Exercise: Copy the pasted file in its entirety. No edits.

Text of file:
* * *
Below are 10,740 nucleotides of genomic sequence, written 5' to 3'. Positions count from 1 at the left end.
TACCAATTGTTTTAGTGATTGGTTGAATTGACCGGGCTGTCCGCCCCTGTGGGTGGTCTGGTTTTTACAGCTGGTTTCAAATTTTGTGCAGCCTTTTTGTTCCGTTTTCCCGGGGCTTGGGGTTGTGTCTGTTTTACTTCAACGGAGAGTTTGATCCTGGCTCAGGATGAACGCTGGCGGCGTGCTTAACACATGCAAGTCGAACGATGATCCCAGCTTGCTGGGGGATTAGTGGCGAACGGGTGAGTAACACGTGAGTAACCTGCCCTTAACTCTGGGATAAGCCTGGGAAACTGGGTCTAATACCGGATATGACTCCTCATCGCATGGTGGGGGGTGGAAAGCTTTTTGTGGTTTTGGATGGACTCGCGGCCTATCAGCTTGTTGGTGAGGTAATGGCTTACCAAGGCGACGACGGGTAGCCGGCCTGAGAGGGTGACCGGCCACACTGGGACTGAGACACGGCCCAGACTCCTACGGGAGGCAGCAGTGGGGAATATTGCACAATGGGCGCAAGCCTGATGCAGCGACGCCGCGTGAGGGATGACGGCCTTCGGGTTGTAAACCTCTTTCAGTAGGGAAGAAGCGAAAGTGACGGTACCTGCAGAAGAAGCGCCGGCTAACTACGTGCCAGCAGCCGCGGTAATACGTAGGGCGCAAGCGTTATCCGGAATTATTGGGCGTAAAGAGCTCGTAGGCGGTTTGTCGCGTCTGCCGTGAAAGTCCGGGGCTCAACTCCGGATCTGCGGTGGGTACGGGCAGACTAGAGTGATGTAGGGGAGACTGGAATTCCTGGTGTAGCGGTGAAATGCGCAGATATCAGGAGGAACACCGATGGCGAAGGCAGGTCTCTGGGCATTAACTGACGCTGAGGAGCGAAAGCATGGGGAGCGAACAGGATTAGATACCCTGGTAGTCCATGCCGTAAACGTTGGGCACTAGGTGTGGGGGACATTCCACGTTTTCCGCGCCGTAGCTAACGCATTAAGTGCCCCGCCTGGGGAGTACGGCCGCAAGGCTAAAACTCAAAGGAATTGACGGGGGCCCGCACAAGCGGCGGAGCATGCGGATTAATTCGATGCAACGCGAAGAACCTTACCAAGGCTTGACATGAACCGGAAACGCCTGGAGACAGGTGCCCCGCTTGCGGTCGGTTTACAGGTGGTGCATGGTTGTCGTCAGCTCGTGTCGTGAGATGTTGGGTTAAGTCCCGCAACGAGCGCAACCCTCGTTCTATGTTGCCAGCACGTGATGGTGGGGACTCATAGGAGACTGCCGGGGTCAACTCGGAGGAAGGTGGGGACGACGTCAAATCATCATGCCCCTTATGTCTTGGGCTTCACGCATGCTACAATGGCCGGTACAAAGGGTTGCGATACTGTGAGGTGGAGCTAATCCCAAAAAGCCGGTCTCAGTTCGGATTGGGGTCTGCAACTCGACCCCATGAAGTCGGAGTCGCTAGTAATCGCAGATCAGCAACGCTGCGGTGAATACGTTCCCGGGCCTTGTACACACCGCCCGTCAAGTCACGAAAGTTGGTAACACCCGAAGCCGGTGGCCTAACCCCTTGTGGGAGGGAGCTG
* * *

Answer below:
Below are 10,740 nucleotides of genomic sequence, written 5' to 3'. Positions count from 1 at the left end.
TACCAATTGTTTTAGTGATTGGTTGAATTGACCGGGCTGTCCGCCCCTGTGGGTGGTCTGGTTTTTACAGCTGGTTTCAAATTTTGTGCAGCCTTTTTGTTCCGTTTTCCCGGGGCTTGGGGTTGTGTCTGTTTTACTTCAACGGAGAGTTTGATCCTGGCTCAGGATGAACGCTGGCGGCGTGCTTAACACATGCAAGTCGAACGATGATCCCAGCTTGCTGGGGGATTAGTGGCGAACGGGTGAGTAACACGTGAGTAACCTGCCCTTAACTCTGGGATAAGCCTGGGAAACTGGGTCTAATACCGGATATGACTCCTCATCGCATGGTGGGGGGTGGAAAGCTTTTTGTGGTTTTGGATGGACTCGCGGCCTATCAGCTTGTTGGTGAGGTAATGGCTTACCAAGGCGACGACGGGTAGCCGGCCTGAGAGGGTGACCGGCCACACTGGGACTGAGACACGGCCCAGACTCCTACGGGAGGCAGCAGTGGGGAATATTGCACAATGGGCGCAAGCCTGATGCAGCGACGCCGCGTGAGGGATGACGGCCTTCGGGTTGTAAACCTCTTTCAGTAGGGAAGAAGCGAAAGTGACGGTACCTGCAGAAGAAGCGCCGGCTAACTACGTGCCAGCAGCCGCGGTAATACGTAGGGCGCAAGCGTTATCCGGAATTATTGGGCGTAAAGAGCTCGTAGGCGGTTTGTCGCGTCTGCCGTGAAAGTCCGGGGCTCAACTCCGGATCTGCGGTGGGTACGGGCAGACTAGAGTGATGTAGGGGAGACTGGAATTCCTGGTGTAGCGGTGAAATGCGCAGATATCAGGAGGAACACCGATGGCGAAGGCAGGTCTCTGGGCATTAACTGACGCTGAGGAGCGAAAGCATGGGGAGCGAACAGGATTAGATACCCTGGTAGTCCATGCCGTAAACGTTGGGCACTAGGTGTGGGGGACATTCCACGTTTTCCGCGCCGTAGCTAACGCATTAAGTGCCCCGCCTGGGGAGTACGGCCGCAAGGCTAAAACTCAAAGGAATTGACGGGGGCCCGCACAAGCGGCGGAGCATGCGGATTAATTCGATGCAACGCGAAGAACCTTACCAAGGCTTGACATGAACCGGAAACGCCTGGAGACAGGTGCCCCGCTTGCGGTCGGTTTACAGGTGGTGCATGGTTGTCGTCAGCTCGTGTCGTGAGATGTTGGGTTAAGTCCCGCAACGAGCGCAACCCTCGTTCTATGTTGCCAGCACGTGATGGTGGGGACTCATAGGAGACTGCCGGGGTCAACTCGGAGGAAGGTGGGGACGACGTCAAATCATCATGCCCCTTATGTCTTGGGCTTCACGCATGCTACAATGGCCGGTACAAAGGGTTGCGATACTGTGAGGTGGAGCTAATCCCAAAAAGCCGGTCTCAGTTCGGATTGGGGTCTGCAACTCGACCCCATGAAGTCGGAGTCGCTAGTAATCGCAGATCAGCAACGCTGCGGTGAATACGTTCCCGGGCCTTGTACACACCGCCCGTCAAGTCACGAAAGTTGGTAACACCCGAAGCCGGTGGCCTAACCCCTTGTGGGAGGGAGCTG